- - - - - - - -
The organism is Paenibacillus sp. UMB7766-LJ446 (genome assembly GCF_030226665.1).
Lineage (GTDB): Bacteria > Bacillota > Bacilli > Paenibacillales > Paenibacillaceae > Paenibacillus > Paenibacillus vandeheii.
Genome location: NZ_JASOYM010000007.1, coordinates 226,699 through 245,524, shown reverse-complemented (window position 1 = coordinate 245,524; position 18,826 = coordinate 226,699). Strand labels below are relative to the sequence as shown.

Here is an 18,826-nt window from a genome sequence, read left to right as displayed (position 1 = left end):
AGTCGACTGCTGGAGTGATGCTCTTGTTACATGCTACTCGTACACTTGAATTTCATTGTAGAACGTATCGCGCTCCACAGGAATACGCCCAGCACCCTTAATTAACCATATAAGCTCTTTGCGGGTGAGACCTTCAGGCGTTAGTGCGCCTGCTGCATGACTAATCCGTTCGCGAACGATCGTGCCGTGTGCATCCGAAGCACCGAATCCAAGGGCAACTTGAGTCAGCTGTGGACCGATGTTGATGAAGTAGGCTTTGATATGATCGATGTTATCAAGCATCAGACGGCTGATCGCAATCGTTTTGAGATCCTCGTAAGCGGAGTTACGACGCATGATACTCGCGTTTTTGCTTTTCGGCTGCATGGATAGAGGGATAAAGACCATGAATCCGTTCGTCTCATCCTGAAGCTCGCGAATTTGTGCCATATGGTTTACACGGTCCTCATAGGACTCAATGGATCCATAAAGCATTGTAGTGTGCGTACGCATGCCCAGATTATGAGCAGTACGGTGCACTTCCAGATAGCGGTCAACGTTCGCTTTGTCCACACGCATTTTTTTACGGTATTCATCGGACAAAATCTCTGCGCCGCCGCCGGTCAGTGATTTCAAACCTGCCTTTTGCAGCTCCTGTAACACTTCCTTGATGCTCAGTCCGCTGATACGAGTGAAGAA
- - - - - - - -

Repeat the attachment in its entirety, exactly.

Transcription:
The organism is Paenibacillus sp. UMB7766-LJ446 (genome assembly GCF_030226665.1).
Lineage (GTDB): Bacteria > Bacillota > Bacilli > Paenibacillales > Paenibacillaceae > Paenibacillus > Paenibacillus vandeheii.
Genome location: NZ_JASOYM010000007.1, coordinates 226,699 through 245,524, shown reverse-complemented (window position 1 = coordinate 245,524; position 18,826 = coordinate 226,699). Strand labels below are relative to the sequence as shown.

Here is an 18,826-nt window from a genome sequence, read left to right as displayed (position 1 = left end):
AGTCGACTGCTGGAGTGATGCTCTTGTTACATGCTACTCGTACACTTGAATTTCATTGTAGAACGTATCGCGCTCCACAGGAATACGCCCAGCACCCTTAATTAACCATATAAGCTCTTTGCGGGTGAGACCTTCAGGCGTTAGTGCGCCTGCTGCATGACTAATCCGTTCGCGAACGATCGTGCCGTGTGCATCCGAAGCACCGAATCCAAGGGCAACTTGAGTCAGCTGTGGACCGATGTTGATGAAGTAGGCTTTGATATGATCGATGTTATCAAGCATCAGACGGCTGATCGCAATCGTTTTGAGATCCTCGTAAGCGGAGTTACGACGCATGATACTCGCGTTTTTGCTTTTCGGCTGCATGGATAGAGGGATAAAGACCATGAATCCGTTCGTCTCATCCTGAAGCTCGCGAATTTGTGCCATATGGTTTACACGGTCCTCATAGGACTCAATGGATCCATAAAGCATTGTAGTGTGCGTACGCATGCCCAGATTATGAGCAGTACGGTGCACTTCCAGATAGCGGTCAACGTTCGCTTTGTCCACACGCATTTTTTTACGGTATTCATCGGACAAAATCTCTGCGCCGCCGCCGGTCAGTGATTTCAAACCTGCCTTTTGCAGCTCCTGTAACACTTCCTTGATGCTCAGTCCGCTGATACGAGTGAAGAA